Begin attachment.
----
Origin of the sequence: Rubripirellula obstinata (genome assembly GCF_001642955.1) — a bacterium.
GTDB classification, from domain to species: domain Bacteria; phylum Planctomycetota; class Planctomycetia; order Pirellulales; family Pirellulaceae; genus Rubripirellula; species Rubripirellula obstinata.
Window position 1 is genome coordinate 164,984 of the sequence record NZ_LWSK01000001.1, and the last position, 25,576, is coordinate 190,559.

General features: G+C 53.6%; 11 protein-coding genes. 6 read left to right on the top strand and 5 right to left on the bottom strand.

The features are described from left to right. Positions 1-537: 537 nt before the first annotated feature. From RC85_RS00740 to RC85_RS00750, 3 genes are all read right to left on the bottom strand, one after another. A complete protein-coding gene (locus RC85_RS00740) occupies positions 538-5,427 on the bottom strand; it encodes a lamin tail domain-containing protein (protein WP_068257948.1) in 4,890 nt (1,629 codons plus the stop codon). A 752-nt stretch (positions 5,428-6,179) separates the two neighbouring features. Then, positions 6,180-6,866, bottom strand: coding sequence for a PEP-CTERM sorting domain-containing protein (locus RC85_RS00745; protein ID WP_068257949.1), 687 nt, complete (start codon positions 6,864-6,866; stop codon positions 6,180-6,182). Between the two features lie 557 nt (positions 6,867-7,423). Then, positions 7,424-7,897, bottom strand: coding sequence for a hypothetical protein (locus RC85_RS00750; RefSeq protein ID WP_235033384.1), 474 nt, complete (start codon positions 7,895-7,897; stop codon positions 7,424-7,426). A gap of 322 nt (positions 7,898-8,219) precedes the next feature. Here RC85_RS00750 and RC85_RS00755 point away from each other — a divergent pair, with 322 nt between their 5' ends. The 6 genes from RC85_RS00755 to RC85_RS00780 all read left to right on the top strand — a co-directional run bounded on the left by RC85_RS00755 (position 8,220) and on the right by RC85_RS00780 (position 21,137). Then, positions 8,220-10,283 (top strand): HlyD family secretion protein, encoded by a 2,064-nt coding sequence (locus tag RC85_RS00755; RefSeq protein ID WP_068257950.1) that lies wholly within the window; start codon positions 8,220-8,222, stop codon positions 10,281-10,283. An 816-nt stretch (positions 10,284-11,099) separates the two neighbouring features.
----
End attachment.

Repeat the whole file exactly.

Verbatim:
Origin of the sequence: Rubripirellula obstinata (genome assembly GCF_001642955.1) — a bacterium.
GTDB classification, from domain to species: domain Bacteria; phylum Planctomycetota; class Planctomycetia; order Pirellulales; family Pirellulaceae; genus Rubripirellula; species Rubripirellula obstinata.
Window position 1 is genome coordinate 164,984 of the sequence record NZ_LWSK01000001.1, and the last position, 25,576, is coordinate 190,559.

General features: G+C 53.6%; 11 protein-coding genes. 6 read left to right on the top strand and 5 right to left on the bottom strand.

The features are described from left to right. Positions 1-537: 537 nt before the first annotated feature. From RC85_RS00740 to RC85_RS00750, 3 genes are all read right to left on the bottom strand, one after another. A complete protein-coding gene (locus RC85_RS00740) occupies positions 538-5,427 on the bottom strand; it encodes a lamin tail domain-containing protein (protein WP_068257948.1) in 4,890 nt (1,629 codons plus the stop codon). A 752-nt stretch (positions 5,428-6,179) separates the two neighbouring features. Then, positions 6,180-6,866, bottom strand: coding sequence for a PEP-CTERM sorting domain-containing protein (locus RC85_RS00745; protein ID WP_068257949.1), 687 nt, complete (start codon positions 6,864-6,866; stop codon positions 6,180-6,182). Between the two features lie 557 nt (positions 6,867-7,423). Then, positions 7,424-7,897, bottom strand: coding sequence for a hypothetical protein (locus RC85_RS00750; RefSeq protein ID WP_235033384.1), 474 nt, complete (start codon positions 7,895-7,897; stop codon positions 7,424-7,426). A gap of 322 nt (positions 7,898-8,219) precedes the next feature. Here RC85_RS00750 and RC85_RS00755 point away from each other — a divergent pair, with 322 nt between their 5' ends. The 6 genes from RC85_RS00755 to RC85_RS00780 all read left to right on the top strand — a co-directional run bounded on the left by RC85_RS00755 (position 8,220) and on the right by RC85_RS00780 (position 21,137). Then, positions 8,220-10,283 (top strand): HlyD family secretion protein, encoded by a 2,064-nt coding sequence (locus tag RC85_RS00755; RefSeq protein ID WP_068257950.1) that lies wholly within the window; start codon positions 8,220-8,222, stop codon positions 10,281-10,283. An 816-nt stretch (positions 10,284-11,099) separates the two neighbouring features.